There is no way to solve this without changing A, B or your application (removing the dependency on either A or B).

Some Almost-Solutions

THE ENFORCER PLUGIN

The maven enforcer plugin can be configured to enforce a number of different rules for your build. One of the most commonly used rules here at Spotify is require-upper-bound-deps, which basically forces you to ‘always use the latest version that any dependency requires’. The hypothesis is that APIs will generally evolve in a way that doesn’t break backwards compatibility, so picking the latest will be the best bet. That’s probably true in general, but it comes with some problems:

  • Picking the latest version doesn’t guarantee freedom from runtime conflicts (see above).
  • It frequently leads to false positives that force you to do unnecessary work to determine which is the latest version and ensure that Maven picks that – even if there were no actual conflicts in the code.
  • It tends to pollute your pom.xml files with dependencies that have been added there just to make the enforcer plugin happy, not because they’re needed.

THE SHADE PLUGIN

Using the shade plugin, you can relocate classes from libraries you depend on, and include them in your JAR file. This means that you can make your library dependencies an implementation detail, unless you expose classes from those libraries in your API. This is great, but also comes with some problems:

  • It requires the library developers to correctly relocate dependencies that are implementation details, and many or most don’t in fact do that. (I’m usually one of the library developers who don’t do shading right).
  • Cluttering the class namespace, so that, for instance, you get multiple versions of shaded classes, sometimes leading to incorrect imports.
Shaded Guava Dependencies
Shaded dependencies – click to enlarge

THE MISSINGLINK PLUGIN

Earlier this year Matt Brown, Axel LiljencrantzKristofer Karlsson and I did a hack week project where we tried to mitigate these problems. Kristofer’s idea was to navigate through the byte code, finding all methods that were invoked and verify that they exist in the final binary/classpath. This became the missinglink plugin. The missinglink plugin should lead to fewer false positives than, say, the enforcer plugin, because it (almost) only checks code that is actually executed. However, there are problems with it:

  • It’s not battle-tested – but we’re using it in quite a few internal projects, and it has helped us find and fix a few previously undetected issues.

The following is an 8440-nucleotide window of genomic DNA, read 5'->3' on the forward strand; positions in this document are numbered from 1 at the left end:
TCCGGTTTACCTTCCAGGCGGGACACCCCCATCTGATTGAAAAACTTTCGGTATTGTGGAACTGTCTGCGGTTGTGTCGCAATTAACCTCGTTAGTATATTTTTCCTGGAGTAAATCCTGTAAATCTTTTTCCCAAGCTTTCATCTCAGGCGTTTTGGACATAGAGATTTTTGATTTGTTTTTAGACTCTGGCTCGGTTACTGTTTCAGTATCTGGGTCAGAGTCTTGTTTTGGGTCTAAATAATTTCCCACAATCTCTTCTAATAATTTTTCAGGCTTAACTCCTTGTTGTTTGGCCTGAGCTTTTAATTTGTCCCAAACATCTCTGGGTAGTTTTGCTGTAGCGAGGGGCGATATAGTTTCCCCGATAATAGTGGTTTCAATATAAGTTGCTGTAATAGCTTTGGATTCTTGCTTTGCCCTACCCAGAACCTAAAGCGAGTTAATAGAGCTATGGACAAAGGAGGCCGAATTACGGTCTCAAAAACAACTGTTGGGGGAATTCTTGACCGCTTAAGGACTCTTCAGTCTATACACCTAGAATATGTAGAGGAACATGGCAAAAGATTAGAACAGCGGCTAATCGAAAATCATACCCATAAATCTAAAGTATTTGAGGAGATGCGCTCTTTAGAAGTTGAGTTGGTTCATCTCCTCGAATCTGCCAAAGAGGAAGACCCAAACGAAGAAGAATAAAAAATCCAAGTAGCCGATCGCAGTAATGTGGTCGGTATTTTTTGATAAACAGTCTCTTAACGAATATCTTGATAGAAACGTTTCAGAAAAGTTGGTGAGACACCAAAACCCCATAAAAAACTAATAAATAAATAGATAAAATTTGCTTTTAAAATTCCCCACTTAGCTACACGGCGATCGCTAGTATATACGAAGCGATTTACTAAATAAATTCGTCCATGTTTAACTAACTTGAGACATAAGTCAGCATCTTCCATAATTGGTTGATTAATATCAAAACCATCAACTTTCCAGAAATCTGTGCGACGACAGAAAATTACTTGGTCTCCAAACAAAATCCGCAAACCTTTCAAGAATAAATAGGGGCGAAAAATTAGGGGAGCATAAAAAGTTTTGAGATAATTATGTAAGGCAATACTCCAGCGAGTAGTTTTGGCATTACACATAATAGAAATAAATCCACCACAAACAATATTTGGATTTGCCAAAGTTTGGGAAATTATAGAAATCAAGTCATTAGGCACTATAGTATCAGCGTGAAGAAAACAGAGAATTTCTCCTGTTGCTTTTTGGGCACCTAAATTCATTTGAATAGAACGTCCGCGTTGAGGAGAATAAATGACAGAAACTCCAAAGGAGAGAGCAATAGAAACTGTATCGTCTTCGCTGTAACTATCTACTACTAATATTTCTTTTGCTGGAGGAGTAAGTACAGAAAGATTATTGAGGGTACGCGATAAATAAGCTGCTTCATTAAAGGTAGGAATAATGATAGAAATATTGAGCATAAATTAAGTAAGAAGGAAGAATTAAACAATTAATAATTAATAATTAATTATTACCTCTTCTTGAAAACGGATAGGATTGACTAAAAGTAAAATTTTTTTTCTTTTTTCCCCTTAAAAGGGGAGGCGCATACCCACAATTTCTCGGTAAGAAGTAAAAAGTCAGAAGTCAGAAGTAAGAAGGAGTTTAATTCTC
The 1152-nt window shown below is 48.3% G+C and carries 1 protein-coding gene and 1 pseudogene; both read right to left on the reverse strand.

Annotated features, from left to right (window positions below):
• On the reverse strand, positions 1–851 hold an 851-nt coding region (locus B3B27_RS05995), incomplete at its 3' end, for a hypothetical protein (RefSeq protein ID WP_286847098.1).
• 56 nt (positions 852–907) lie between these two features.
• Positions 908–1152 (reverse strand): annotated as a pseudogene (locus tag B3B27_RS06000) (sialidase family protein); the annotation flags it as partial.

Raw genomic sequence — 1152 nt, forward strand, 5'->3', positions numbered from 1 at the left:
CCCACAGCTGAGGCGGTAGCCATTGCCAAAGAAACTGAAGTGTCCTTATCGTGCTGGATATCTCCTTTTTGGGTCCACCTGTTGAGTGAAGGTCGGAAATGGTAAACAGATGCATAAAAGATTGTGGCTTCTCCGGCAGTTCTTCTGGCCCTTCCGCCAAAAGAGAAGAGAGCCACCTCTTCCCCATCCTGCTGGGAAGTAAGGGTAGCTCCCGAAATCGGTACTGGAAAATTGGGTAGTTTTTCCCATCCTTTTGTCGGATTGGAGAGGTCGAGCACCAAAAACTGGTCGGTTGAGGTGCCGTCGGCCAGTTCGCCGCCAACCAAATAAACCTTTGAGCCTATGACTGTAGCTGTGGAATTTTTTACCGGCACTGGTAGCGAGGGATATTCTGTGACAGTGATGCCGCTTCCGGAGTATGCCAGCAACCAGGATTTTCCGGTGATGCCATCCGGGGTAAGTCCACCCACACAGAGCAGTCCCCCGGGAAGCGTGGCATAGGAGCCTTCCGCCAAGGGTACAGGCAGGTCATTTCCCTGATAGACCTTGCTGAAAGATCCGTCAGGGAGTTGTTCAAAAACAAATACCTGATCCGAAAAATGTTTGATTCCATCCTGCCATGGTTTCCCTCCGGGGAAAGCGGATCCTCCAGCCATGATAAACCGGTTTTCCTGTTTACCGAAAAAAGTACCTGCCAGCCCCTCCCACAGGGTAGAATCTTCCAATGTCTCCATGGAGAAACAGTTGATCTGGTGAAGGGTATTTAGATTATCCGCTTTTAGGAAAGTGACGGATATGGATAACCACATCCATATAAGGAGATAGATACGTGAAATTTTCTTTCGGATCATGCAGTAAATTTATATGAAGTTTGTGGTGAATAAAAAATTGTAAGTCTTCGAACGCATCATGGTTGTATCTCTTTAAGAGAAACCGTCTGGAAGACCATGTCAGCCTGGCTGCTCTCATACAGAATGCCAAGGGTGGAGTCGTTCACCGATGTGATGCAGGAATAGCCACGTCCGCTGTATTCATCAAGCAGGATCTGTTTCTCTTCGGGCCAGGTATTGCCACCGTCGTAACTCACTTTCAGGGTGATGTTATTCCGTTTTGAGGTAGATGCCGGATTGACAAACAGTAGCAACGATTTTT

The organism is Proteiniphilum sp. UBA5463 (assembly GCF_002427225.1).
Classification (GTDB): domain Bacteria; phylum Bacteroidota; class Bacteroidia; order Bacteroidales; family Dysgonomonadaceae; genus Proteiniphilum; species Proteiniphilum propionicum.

• It, too leads to false positives, due to the way that we traverse the code. Basically, if a class is referenced by something, we traverse everything that any method in that class can call. So if you use, say, Futures.getUnchecked() in your code, that method never uses, say, MoreExecutors. But missinglink will then also check MoreExecutors for missing links because there are methods in Futures that refer to MoreExecutors.
  • There are kinds of problems it doesn’t find, in particular relating to things loaded via reflection/annotations. The ones we’re aware of are listed in the project.

INTEGRATION TESTING

Since this kind of errors only show up at runtime, and what’s more, only show up at runtime if you happen to trigger the right code path, they are elusive. It’s a very good idea to invest in automated integration testing to ensure that you exercise as many code paths as is feasible in the final artefact. However, of course, the test pyramid says these kinds of tests are the most expensive to write and maintain, so you don’t want too many of them. So while integration testing is necessary, it isn’t going to be a complete solution.

All right, so what can I do?

Transitive dependency management is an unsolved problem. Maybe Java 9 will make things better, but that’s going to take many years before it takes effect. For now, understanding how things work and being able to troubleshoot and solve this kind of error is a necessary skill. Hopefully this post has taught you some tricks you can use to figure out what’s wrong if you run into a linking problem and how it can be solved. If you have questions, corrections or tips, please comment on this post!